When the Berlin Wall came down in 1989, some observers who might have had their priorities a little scrambled expressed concern that the end of the Cold War would be a devastating blow to spy fiction. As far as most of the reading public is concerned, this amounted to a concern that it would be a devastating blow to John Le Carré. Twenty-four years later, it seems clear enough that the Cold War needed Le Carré more than Le Carré needed—or wanted—it. The hero of Le Carré’s 1989 novel, The Russia House, ends up betraying British intelligence and the CIA for the sake of the woman he loves. And he does it with a clear conscience, not because he thinks there is no moral difference between the West and the Soviet Union, but because what George Smiley used to call the “Great Game” is winding down, and enough innocent lives have been pointlessly ground up in the process. It’s time to abandon patriotism when it gets in the way of basic decency.
The 1990 movie version of The Russia House, one of the best film adaptations of a Le Carré novel, got in just under the wire; it was still timely when it opened. The 2011 version of Tinker Tailor Soldier Spy, starring Gary Oldman as Smiley, which is the other best film adaptation of a Le Carré novel, was a period piece, a gripping depiction of institutional paranoia, murderous office politics, and what passed for men’s haircuts in 1973. But Le Carré doesn’t write about that world anymore. He found other things for his spies to get their hands dirty over, or he focused on other villains altogether (such as Big Pharma in 2001’s The Constant Gardener). Then, starting with 2003’s Absolute Friends, Le Carré turned his attention to the War On Terror. It was the perfect subject for a thriller writer who had always been less interested in derring-do than the human cost of playing spy in real life, and the dangers of believing that the enemy is so much more evil than anything seen before that he can’t be fought according to the traditional rules.
A Delicate Truth, Le Carré’s new novel, opens in 2008, in Gibraltar, the site of a British-American counter-terrorism operation called Operation Wildfire. The opening chapter is seen through the eyes of a British diplomat whose faith in his bosses and eagerness to be seen as committed to anti-terrorism mark him as a guileless company man, fated to fall upward as a reward for not asking too many questions. Three years later, this aging innocent’s composure is ruffled by Toby Bell, a rising young foreign servant who is “that most feared creature of our contemporary world: a solitary decider.” (Using one of George W. Bush’s favorite self-descriptive nouns is probably not a coincidence.) When Toby, who is working on a novel in his spare time, compares notes with the now-retired diplomat, who is closer in age to the 81-year-old Le Carré, the effect is less reminiscent of Butch and Sundance and more as if the former intelligence officer Le Carré is writing a fantasy about both his younger self and the man he might have become if he’d stayed in the game and never wised up.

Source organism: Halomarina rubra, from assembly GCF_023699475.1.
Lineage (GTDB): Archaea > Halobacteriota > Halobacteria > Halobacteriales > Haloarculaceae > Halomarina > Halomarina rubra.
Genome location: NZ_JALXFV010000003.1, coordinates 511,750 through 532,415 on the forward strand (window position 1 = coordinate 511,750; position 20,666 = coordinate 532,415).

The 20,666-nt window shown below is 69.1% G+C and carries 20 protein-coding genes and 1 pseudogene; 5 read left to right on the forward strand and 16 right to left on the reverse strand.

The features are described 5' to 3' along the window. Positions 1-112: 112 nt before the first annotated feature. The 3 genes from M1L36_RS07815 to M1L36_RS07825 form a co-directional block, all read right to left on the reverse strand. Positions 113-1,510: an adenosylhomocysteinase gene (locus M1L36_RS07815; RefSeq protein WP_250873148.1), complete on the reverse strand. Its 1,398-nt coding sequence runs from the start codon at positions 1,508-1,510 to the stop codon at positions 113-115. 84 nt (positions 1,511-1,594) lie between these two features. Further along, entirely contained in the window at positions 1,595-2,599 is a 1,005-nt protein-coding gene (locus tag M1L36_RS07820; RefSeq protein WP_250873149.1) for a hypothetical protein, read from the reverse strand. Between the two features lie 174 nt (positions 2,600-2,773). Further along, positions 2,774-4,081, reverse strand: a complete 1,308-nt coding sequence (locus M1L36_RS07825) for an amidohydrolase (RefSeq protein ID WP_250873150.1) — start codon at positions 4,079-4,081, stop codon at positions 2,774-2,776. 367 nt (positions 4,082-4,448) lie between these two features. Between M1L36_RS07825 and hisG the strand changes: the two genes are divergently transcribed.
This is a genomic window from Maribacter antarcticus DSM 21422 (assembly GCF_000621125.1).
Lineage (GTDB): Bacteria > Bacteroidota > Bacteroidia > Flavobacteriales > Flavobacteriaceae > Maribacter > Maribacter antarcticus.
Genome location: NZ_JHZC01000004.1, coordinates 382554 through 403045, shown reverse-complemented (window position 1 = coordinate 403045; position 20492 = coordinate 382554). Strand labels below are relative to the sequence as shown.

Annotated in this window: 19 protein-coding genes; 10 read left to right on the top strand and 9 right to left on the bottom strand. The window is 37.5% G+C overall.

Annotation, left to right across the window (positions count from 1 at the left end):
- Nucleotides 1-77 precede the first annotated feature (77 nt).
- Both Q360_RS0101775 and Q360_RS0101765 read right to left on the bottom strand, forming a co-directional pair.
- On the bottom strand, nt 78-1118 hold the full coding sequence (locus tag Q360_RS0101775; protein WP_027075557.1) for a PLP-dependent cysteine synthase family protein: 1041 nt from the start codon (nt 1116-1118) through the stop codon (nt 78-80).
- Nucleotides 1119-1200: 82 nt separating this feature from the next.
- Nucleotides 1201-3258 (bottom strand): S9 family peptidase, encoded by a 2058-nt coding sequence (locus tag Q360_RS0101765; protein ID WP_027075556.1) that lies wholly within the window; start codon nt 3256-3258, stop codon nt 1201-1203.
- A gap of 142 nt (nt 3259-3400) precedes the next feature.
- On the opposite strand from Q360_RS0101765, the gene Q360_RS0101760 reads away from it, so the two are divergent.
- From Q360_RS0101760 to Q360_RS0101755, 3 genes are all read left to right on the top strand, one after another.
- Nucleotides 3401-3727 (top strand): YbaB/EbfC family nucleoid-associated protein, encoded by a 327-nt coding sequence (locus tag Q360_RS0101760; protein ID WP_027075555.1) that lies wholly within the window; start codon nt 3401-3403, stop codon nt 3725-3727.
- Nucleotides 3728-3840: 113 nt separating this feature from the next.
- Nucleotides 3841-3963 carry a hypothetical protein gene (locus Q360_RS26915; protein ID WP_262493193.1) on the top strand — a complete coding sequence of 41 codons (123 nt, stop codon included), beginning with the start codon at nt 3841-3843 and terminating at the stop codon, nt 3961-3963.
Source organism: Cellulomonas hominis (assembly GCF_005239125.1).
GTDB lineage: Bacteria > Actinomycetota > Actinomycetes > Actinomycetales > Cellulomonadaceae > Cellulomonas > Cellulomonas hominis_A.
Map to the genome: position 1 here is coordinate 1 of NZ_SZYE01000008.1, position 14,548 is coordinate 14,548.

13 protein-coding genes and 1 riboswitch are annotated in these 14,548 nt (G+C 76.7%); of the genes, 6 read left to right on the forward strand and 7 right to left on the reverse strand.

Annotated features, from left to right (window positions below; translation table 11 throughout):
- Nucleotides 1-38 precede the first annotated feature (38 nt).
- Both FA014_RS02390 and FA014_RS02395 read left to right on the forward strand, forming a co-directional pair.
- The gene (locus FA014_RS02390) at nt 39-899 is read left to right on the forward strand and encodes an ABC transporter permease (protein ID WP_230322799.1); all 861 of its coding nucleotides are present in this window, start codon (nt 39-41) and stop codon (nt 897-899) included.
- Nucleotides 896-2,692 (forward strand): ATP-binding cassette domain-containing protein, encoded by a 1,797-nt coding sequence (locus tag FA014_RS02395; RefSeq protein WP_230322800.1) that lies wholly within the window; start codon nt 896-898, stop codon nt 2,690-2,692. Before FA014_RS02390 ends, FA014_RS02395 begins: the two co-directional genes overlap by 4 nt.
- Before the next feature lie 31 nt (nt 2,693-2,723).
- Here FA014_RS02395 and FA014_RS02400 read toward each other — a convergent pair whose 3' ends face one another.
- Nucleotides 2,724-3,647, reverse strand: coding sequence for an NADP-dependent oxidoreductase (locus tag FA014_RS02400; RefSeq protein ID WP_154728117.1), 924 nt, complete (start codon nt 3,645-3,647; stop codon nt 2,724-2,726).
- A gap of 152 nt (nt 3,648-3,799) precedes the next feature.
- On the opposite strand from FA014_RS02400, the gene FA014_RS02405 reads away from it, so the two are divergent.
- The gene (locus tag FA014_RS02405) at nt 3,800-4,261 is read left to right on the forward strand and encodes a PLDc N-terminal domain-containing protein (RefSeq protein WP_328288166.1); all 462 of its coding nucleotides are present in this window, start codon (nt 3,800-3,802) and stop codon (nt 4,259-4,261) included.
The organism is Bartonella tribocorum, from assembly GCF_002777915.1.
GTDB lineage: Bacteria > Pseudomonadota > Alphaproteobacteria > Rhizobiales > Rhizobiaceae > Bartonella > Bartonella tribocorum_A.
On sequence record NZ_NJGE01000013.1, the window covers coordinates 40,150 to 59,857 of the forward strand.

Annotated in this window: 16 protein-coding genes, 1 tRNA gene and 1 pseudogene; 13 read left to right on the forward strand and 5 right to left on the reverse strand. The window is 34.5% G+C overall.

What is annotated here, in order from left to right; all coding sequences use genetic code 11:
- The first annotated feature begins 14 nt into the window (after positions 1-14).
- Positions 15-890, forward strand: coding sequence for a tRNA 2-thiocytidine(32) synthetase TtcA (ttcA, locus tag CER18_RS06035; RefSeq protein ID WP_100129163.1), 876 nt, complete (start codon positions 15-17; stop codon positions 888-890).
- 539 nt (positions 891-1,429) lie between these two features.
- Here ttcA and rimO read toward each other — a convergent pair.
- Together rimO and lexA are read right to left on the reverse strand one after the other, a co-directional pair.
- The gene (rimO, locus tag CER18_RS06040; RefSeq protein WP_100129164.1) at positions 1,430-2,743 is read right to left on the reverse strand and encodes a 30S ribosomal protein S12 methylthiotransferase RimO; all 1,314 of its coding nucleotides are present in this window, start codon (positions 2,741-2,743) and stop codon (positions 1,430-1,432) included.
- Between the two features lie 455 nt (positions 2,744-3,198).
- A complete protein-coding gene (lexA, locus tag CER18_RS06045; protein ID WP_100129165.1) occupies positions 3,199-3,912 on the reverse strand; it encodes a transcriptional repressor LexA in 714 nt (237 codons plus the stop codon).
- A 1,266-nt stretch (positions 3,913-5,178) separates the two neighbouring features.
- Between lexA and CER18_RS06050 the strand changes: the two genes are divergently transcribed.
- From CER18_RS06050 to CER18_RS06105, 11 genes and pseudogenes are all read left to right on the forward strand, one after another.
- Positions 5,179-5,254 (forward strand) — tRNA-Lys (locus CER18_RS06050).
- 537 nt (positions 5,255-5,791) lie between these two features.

A Delicate Truth moves easily back and forth between different points of view and different time frames—present tense, past tense, first person, second person—and Le Carré may have learned something from the best movies based on his books: The novel moves like a shot, especially when compared to some of the George Smiley books, whose languorous pacing and writerly digressions helped those critics who first identified the author as something other than a “mere” genre novelist. There’s nothing complacent about A Delicate Truth. Like Le Carré’s other recent books about the War On Terror, there’s a white-hot anger at its core, but Le Carré has finally learned how to channel that anger into furl for the narrative; there’s no editorializing to gum up the storytelling, as happened with Absolute Friends and A Most Wanted Man. It’s one of the best recent thrillers about high-level cover-ups, and Le Carré’s best book since 1986’s A Perfect Spy.